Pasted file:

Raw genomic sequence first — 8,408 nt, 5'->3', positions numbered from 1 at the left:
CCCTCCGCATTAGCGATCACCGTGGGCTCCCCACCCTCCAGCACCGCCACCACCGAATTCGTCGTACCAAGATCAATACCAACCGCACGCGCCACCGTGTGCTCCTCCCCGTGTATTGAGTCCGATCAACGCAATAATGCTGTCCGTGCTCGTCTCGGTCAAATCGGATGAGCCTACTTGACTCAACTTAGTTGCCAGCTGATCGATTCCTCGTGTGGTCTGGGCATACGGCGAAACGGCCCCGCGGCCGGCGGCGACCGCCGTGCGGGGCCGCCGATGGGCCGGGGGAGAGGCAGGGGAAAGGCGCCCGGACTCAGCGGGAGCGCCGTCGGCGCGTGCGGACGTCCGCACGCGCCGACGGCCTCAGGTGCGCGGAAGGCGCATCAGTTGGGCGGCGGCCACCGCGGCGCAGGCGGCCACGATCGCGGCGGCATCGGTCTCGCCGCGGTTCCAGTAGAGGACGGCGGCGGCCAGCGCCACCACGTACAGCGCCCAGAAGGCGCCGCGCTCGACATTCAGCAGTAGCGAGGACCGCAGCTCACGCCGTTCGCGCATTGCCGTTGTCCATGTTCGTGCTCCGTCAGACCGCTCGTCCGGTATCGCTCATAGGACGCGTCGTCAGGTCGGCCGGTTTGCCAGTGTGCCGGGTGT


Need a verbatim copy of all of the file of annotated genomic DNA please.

Raw genomic sequence first — 8,408 nt, 5'->3', positions numbered from 1 at the left:
CCCTCCGCATTAGCGATCACCGTGGGCTCCCCACCCTCCAGCACCGCCACCACCGAATTCGTCGTACCAAGATCAATACCAACCGCACGCGCCACCGTGTGCTCCTCCCCGTGTATTGAGTCCGATCAACGCAATAATGCTGTCCGTGCTCGTCTCGGTCAAATCGGATGAGCCTACTTGACTCAACTTAGTTGCCAGCTGATCGATTCCTCGTGTGGTCTGGGCATACGGCGAAACGGCCCCGCGGCCGGCGGCGACCGCCGTGCGGGGCCGCCGATGGGCCGGGGGAGAGGCAGGGGAAAGGCGCCCGGACTCAGCGGGAGCGCCGTCGGCGCGTGCGGACGTCCGCACGCGCCGACGGCCTCAGGTGCGCGGAAGGCGCATCAGTTGGGCGGCGGCCACCGCGGCGCAGGCGGCCACGATCGCGGCGGCATCGGTCTCGCCGCGGTTCCAGTAGAGGACGGCGGCGGCCAGCGCCACCACGTACAGCGCCCAGAAGGCGCCGCGCTCGACATTCAGCAGTAGCGAGGACCGCAGCTCACGCCGTTCGCGCATTGCCGTTGTCCATGTTCGTGCTCCGTCAGACCGCTCGTCCGGTATCGCTCATAGGACGCGTCGTCAGGTCGGCCGGTTTGCCAGTGTGCCGGGTGT